Buzz in the Air
Sometimes the Industry gossip is right. And sometimes not.
Mar 5, 2012, Vol. 17, No. 24 • By JOHN PODHORETZ
What this means is that John Carter has become the latest in an endless series of tsk-tsk subjects of Hollywood-run-amok articles and books, as pop-culture spending excesses seem always to generate a kind of thrilled and sickened fascination on the order of reading about the Madoff family. The granddaddy of them all was Cleopatra with Elizabeth Taylor, which took three years to make and cost $48 million in 1963 dollars—the equivalent of $340 million today, meaning that of all the motion pictures ever produced only Avatar cost more in relative terms. Then came Heaven’s Gate (1980), the Michael Cimino movie that destroyed its studio, United Artists, and whose only lasting value is that one of the studio chiefs, Steven Bach, wrote Final Cut about the experience—then and now the best book ever written about Hollywood. That was followed by Francis Ford Coppola’s One from the Heart (1982), which was followed by Howard the Duck (1986), which was followed by Ishtar (1987), which was followed by Waterworld (1995), which was followed by who can even remember what forgettable picture that was never quite as bad as the advance negative publicity made it seem but which wasn’t all that good, either.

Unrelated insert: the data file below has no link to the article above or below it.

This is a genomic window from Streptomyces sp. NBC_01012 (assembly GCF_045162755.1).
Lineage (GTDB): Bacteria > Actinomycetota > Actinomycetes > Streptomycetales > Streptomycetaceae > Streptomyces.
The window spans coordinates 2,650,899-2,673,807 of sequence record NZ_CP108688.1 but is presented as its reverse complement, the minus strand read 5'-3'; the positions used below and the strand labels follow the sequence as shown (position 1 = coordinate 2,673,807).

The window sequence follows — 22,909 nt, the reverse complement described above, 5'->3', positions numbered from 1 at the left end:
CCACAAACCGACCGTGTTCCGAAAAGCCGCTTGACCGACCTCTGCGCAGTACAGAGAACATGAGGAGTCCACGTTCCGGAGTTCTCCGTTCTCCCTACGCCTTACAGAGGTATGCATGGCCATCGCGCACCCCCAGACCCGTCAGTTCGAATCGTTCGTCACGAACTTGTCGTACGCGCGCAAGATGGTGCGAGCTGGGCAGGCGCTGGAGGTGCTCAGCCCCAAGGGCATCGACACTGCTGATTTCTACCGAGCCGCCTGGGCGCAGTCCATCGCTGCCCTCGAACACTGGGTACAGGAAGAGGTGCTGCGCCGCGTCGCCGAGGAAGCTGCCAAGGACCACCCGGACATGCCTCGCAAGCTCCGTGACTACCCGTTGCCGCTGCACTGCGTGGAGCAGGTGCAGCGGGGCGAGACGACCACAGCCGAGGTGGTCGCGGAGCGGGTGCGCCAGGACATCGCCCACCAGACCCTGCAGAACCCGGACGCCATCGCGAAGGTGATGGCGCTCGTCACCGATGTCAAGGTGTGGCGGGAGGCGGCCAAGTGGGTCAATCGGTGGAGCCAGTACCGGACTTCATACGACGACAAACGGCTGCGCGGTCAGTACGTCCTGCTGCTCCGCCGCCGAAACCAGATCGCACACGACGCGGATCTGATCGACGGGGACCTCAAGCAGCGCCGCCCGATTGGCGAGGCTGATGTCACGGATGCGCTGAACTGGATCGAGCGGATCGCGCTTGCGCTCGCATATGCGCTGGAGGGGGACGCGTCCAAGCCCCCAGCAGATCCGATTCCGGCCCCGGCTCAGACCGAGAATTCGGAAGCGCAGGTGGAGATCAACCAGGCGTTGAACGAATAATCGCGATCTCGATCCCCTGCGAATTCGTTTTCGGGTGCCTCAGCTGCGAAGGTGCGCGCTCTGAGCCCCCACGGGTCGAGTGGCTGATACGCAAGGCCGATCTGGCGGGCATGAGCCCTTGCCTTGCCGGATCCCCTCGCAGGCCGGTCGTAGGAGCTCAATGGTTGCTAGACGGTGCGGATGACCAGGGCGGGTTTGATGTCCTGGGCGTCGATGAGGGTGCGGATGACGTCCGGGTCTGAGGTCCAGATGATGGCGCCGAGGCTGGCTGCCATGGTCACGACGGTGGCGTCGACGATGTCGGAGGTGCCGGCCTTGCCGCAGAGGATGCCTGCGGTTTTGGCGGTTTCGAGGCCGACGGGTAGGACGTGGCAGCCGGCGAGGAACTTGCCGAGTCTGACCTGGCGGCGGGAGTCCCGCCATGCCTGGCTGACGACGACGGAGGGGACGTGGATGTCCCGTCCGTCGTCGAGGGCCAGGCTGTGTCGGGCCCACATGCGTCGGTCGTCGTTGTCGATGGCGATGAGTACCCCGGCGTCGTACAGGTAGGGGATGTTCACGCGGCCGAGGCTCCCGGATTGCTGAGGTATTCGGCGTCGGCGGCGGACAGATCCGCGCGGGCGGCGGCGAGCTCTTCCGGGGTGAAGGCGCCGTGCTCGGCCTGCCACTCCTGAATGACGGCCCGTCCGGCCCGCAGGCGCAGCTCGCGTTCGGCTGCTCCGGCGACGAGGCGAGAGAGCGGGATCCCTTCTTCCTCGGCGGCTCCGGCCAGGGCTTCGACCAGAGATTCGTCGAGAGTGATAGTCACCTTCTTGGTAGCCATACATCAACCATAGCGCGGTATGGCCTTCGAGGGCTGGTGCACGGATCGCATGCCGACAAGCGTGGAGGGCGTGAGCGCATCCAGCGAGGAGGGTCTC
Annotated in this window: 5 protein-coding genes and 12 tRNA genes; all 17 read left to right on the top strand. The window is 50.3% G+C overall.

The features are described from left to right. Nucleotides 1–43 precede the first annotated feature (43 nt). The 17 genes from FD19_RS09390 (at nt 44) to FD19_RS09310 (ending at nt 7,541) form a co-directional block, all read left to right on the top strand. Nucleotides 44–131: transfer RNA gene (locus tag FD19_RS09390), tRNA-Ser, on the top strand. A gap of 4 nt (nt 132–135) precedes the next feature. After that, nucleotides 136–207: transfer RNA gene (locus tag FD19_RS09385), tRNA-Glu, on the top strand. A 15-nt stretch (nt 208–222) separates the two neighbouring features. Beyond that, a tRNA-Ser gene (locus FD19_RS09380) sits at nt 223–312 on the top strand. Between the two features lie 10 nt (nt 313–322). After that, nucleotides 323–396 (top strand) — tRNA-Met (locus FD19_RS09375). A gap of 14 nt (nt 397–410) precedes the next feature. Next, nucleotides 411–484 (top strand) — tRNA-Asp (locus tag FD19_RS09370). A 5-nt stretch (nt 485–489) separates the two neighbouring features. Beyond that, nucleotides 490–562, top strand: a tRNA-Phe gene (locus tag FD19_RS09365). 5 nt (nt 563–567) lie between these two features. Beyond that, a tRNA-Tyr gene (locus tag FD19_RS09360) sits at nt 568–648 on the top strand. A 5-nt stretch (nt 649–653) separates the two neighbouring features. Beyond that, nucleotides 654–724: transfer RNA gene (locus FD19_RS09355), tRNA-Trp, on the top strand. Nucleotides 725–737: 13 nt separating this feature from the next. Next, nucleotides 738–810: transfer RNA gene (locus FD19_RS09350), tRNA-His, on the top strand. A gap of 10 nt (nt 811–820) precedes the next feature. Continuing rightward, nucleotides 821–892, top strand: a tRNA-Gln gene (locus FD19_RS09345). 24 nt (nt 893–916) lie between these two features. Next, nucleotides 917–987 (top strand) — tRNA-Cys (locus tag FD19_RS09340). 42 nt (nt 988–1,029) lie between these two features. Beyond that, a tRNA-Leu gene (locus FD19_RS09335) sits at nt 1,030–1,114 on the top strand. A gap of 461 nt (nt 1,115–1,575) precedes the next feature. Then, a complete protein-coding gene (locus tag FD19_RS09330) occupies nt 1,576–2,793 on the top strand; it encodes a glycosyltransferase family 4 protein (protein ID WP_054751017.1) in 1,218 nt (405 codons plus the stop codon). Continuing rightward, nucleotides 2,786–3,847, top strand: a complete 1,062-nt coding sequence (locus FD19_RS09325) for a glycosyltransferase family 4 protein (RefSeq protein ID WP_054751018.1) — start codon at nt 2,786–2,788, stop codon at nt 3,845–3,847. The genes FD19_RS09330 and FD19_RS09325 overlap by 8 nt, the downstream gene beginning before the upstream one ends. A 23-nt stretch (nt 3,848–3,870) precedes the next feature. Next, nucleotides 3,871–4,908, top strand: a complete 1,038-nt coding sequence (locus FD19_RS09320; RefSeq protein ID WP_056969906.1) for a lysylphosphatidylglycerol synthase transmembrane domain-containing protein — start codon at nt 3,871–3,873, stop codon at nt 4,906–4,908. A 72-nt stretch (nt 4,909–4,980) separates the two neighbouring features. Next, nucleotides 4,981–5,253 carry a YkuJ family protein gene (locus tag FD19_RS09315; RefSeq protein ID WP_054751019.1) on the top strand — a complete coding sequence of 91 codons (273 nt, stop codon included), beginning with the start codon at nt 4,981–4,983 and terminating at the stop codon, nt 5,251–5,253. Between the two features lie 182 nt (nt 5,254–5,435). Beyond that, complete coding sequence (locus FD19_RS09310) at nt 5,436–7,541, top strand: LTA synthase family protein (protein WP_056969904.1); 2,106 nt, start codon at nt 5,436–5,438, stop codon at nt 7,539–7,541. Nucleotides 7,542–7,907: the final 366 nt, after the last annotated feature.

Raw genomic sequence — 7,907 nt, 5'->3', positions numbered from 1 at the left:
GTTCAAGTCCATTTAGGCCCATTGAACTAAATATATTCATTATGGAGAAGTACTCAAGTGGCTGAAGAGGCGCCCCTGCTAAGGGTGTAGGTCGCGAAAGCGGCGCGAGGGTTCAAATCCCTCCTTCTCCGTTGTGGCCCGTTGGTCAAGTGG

There have been times, however, when advance articles on potential flops have gotten it almost comically wrong. There were some in the months leading up to the release of Avatar. And most notoriously there was the November 7, 1977, article in New York by William Flanagan, who reported on an advance screening in Dallas of an expensive new film he declared would be “a colossal flop. It lacks the dazzle, charm, wit, imagination, and broad audience appeal of Star Wars.” On the Monday morning when the article came out, there was a flood of “sell” orders on the stock of Columbia Pictures, which had produced the movie in question and was awash in debt.
The subject of Flanagan’s article was Close Encounters of the Third Kind, which had cost $22 million and went on to earn $303 million worldwide. That example demonstrates that everything that has been said and will be said about John Carter before its premiere will prove to be true—unless it’s really, really, really good. In which case it will be a smash, and everything said about it will have been false.
John Podhoretz, editor of Commentary, is The Weekly Standard’s movie critic.
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